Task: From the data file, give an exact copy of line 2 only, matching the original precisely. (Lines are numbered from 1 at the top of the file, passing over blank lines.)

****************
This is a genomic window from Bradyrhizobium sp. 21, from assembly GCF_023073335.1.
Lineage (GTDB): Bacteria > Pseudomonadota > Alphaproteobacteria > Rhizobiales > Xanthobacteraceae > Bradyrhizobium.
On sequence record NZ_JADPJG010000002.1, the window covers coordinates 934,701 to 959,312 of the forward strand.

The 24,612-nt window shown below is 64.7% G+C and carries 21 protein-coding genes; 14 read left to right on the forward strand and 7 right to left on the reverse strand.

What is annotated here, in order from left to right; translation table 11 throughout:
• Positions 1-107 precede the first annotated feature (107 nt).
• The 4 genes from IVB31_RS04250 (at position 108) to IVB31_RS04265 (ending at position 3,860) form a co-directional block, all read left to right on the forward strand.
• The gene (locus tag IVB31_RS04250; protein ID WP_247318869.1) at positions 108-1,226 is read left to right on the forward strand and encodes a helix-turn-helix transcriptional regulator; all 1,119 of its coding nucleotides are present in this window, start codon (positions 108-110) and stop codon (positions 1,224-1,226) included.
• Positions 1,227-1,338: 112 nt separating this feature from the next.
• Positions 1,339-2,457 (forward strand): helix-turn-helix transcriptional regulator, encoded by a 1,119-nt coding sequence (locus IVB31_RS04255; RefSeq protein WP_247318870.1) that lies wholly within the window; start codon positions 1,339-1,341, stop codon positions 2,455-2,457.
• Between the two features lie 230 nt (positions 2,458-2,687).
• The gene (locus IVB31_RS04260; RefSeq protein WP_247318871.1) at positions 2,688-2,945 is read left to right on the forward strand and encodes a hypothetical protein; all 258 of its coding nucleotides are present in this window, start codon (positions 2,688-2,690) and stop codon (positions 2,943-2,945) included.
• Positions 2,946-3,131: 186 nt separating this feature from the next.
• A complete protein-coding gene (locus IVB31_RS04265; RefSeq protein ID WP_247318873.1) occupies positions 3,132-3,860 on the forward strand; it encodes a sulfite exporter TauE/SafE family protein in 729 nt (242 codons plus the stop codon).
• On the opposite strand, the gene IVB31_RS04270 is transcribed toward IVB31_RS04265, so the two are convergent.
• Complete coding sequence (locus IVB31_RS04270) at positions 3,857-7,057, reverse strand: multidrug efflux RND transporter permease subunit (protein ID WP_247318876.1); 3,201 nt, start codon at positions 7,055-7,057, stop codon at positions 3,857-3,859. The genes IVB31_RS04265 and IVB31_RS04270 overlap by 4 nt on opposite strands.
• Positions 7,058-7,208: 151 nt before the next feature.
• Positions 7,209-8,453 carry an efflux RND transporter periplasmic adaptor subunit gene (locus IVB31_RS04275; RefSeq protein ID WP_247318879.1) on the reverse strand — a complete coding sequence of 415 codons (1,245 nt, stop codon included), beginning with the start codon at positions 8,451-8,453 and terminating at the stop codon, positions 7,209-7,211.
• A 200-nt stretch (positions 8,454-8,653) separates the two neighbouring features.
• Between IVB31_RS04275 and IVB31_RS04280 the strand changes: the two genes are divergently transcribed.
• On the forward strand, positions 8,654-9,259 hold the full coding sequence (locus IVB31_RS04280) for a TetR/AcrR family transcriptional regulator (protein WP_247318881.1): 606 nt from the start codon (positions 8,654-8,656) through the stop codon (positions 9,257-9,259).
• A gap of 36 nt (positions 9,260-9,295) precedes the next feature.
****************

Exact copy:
Lineage (GTDB): Bacteria > Pseudomonadota > Alphaproteobacteria > Rhizobiales > Xanthobacteraceae > Bradyrhizobium.